50 million Americans are under a heat advisory

young man pouring cold water on head
Photo credit Getty Images
By , KNX News 97.1 FM

Much of the country is continuing to sizzle in extreme heat.

More than 50 million people are under a heat advisory as sweltering temperatures and high humidity hit a large part of the United States -- affecting about 70% of Americans, NPR reported.

Heat advisories have been issued from central Texas to the western Florida Peninsula as heat indices potentially approach 115 degrees on Friday. Excessive heat warnings are posted for southern Mississippi and parts of Louisiana as well, including New Orleans.

According to the National Weather Service, the dangerous heat will remain a concern through this weekend as high temperatures soar into the upper-90s and low 100s from the southern Plains to the eastern Gulf Coast -- potentially breaking a few daily high temperature records.

The heat is also stretching up the Pacific Northwest, where temperatures are forecast to climb each day through Sunday and reach into the 90s across much of the region, with 100s farther south into the central valley region of California. Heat advisories have been issued along eastern portions of Washington and Oregon for Saturday and Sunday.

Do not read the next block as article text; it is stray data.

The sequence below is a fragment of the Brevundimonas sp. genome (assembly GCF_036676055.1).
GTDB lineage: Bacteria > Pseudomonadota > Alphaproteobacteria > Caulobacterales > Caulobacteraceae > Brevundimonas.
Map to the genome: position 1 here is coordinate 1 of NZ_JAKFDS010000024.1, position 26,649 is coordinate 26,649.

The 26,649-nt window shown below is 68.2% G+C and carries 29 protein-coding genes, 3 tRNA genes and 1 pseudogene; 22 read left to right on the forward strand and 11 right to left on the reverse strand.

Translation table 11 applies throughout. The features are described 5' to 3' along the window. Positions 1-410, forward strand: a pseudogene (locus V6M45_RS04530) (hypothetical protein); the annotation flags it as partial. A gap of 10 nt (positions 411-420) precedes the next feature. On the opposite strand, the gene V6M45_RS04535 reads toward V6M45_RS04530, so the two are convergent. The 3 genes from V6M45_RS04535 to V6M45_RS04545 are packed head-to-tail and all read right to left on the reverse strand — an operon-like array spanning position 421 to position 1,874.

Abnormally hot temperatures are also on the docket in the North-Central U.S., with highs in the low-mid 90s across the Dakotas and Upper Mississippi Valley.

The sweltering temperatures are the result of a "heat dome" that settled over much of the country earlier this week.

On Thursday, at least 15 states hit 100 degrees and at least 21 high temperature marks were set or broken, according to the National Weather Service. Twelve states also broke the 100-degree mark on Wednesday with 21 records tied or broken, the Associated Press reported.

"It's easy to look at these figures and forget the immense misery they represent. People who can't afford air conditioning and people who work outdoors have only one option, to suffer," Texas A&M climate scientist Andrew Dessler told the AP. "Those of us with air conditioning may not physically suffer, but we are prisoners of the indoors."

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